Please note: the viewport design is copied from Steve Den Beste's excellent blog, USS Clueless. Used with permission.

Saturday, March 05, 2005  

via - Newton TAB - Police & Fire Logs

Stuffed duck explosion ends badly

A 14-year-old Newton male, in an attempt to blow up a stuff toy duck with gunpowder and firework in the backyard of his Meadowbrook Road residence, burned himself and had to be treated at Children's Hospital on Feb. 18.
Police reports describe the boy's face as red, 'like a sunburn,' after the accident and noted his hair was singed, although Sgt. Ken Dangelo said he does not believe the youth was admitted for his injuries.

posted by Gary Williams at 10:44 PM | link |

via The Ultra Top Secret TR-3B

Flying Triangle TR-3B

Many sightings of triangular UFOs are not alien vehicles but the ultra top secret TR-3B. The NSA, NRO, CIA, and USAF have been playing a shell game with aircraft nomenclature - creating the TR-3, modified to the TR-3A, the TR-3B, and the Teir 2, 3, and 4, with suffixes like 'Plus' or 'Minus' added on to further confuse the fact that each of these designators is a different aircraft and not the same aerospace vehicle. A TR-3B is as different from a Teir 3B as a banana is from a grape. Some of these vehicles are manned and others are unmanned.

The TR-3B's propulsion is provided by three multimode thrusters mounted at each bottom corner of the triangular platform. The TR-3 is a sub-Mach 9 vehicle until it reaches altitudes above 100,000 feet--then God knows how fast it can go!

posted by Gary Williams at 10:33 PM | link |

via Hitherby Dragons

(Saturday Interlude) Mr. Enemy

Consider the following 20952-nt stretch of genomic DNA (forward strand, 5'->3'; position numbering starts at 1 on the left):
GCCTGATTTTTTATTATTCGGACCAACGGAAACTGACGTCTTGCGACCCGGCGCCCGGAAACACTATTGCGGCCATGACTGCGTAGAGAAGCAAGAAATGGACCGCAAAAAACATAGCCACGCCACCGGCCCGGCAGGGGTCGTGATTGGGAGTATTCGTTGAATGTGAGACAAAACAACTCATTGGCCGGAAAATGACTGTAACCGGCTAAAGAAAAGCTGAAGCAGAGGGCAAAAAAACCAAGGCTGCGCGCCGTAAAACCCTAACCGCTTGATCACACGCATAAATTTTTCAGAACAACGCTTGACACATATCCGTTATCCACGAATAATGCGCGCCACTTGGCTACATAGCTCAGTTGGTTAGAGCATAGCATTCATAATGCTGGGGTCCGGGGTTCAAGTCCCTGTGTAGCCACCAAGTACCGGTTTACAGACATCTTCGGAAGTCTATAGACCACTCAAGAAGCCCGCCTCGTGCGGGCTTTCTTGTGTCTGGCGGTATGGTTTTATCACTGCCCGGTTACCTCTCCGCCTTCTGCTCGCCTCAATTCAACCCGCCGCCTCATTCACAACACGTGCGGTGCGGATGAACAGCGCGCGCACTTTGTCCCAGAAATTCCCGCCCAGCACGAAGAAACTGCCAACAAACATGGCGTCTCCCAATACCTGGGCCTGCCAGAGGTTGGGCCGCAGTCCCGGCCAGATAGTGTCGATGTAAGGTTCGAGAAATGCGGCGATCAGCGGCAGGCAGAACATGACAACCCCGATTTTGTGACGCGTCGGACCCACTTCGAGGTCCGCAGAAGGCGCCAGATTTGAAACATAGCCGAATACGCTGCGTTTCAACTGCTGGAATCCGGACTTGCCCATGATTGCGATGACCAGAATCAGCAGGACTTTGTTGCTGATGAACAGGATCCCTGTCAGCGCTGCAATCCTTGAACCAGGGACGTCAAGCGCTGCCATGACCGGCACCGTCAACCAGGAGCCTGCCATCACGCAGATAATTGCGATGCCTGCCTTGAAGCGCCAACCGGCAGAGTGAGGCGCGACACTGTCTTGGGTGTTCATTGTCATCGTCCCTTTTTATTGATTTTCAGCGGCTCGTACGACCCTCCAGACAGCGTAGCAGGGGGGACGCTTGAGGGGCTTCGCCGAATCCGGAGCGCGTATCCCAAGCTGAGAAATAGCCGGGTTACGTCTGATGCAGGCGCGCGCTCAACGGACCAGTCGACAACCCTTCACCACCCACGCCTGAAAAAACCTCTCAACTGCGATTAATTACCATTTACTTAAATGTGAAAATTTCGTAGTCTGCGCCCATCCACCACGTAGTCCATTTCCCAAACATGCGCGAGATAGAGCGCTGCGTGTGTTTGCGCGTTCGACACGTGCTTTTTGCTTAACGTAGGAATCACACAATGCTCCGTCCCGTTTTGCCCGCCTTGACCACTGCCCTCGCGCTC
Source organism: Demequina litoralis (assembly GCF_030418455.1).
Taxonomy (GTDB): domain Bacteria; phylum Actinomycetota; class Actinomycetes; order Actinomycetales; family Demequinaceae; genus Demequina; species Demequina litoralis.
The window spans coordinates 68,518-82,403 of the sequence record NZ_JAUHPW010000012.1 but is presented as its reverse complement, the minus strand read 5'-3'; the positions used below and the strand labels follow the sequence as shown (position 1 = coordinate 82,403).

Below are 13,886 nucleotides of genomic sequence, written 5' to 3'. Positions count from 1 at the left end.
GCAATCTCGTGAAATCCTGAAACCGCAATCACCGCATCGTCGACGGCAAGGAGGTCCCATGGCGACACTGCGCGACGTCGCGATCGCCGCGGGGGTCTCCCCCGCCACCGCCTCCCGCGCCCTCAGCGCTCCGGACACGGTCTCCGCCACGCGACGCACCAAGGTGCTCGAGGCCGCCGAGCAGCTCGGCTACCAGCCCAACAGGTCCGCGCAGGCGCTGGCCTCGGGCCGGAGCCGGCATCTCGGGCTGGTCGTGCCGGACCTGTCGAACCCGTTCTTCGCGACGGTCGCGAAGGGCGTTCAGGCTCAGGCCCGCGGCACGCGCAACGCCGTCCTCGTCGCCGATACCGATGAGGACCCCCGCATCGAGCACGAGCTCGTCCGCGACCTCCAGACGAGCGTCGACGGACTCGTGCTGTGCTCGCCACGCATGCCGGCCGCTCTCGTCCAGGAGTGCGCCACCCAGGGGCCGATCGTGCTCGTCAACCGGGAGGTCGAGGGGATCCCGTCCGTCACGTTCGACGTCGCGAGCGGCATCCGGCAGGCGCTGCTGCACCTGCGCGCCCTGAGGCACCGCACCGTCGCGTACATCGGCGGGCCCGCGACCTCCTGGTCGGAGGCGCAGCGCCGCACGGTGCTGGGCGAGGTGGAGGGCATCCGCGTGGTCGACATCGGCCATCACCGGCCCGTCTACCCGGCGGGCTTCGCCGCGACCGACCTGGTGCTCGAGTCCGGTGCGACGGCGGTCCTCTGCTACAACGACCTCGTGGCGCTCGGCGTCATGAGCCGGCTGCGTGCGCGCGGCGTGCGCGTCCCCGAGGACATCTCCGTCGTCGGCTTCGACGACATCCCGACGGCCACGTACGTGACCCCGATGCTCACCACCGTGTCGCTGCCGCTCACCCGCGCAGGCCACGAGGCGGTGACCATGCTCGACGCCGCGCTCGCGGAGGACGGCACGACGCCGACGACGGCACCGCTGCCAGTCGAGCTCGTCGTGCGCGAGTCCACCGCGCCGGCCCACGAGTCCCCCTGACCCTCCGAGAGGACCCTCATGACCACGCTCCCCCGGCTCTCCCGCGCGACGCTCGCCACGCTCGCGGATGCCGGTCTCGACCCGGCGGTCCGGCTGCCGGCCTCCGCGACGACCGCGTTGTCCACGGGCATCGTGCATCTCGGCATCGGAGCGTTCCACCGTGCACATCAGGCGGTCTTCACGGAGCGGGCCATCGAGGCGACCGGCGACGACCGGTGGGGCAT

Jeremiah Clean lines up the rational numbers. He looks at the grimy irrational numbers between them. He sighs, takes out his Swiffer, and begins to Swiff them away.

This kind of thing upsets most mathematicians. It has Cantor practically spinning in his grave. But that's not what this story is about.

posted by Gary Williams at 9:52 PM | link |

via The New York Times (registration required)

Faithful Track Questions, Answers and Minutiae on Blogs


Published: March 5, 2005

In many ways, Lisa Butterworth is the very image of Mormon devotion; she lives in Boise, Idaho, with her husband and their three children younger than 4, faithfully attending church and teaching Sunday school.

But then there is her Web log, or blog, Unlike the more mainstream Mormon blogs - known collectively as the Bloggernacle - that by and large promote the faith, this online diary focuses on the universal challenges of mothering young children and on frustration with the limited roles women have in the Church of Jesus Christ of Latter-day Saints.

'I was getting really frustrated at church because I couldn't talk about a lot of things that were bothering me about history, about feminism,' said the 30-year-old Ms. Butterworth, who started the blog last August with four friends. 'I wasn't interested in bashing the church; I wanted to find something that could be faithful, liberal and feminist. I didn't find that, so I created it.'

Like the best religion-driven blogs, hers offers a peek into lives that many are curious about but that relatively few lead.

It is also one of a growing number of religion-oriented blogs, many of them irreverent and contrarian, and all serving as a meeting point for the like-minded.

posted by Gary Williams at 11:22 AM | link |

Friday, March 04, 2005  

via In the Pipeline

Selenium -- Imagine The Hyperskunk

Selenium compounds are, if anything, more intrinsically noxious than sulfur ones. Imagine a sort of hyperskunk, scattering its enemies before it and making them carom off trees and dive into ponds. The heavier selenium atoms tend to make the compounds less volatile, though, so you don't always get their full bouquet. The smaller compounds get in their licks, though. One of the simpler selenium-rich compounds, for example, is carbon diselenide, an exact homolog of the carbon dioxide in your breath and in your glass of soda. Instead of a gas, the selenide is an oily liquid with a higher boiling point than water. Most of us organic chemists have never seen it.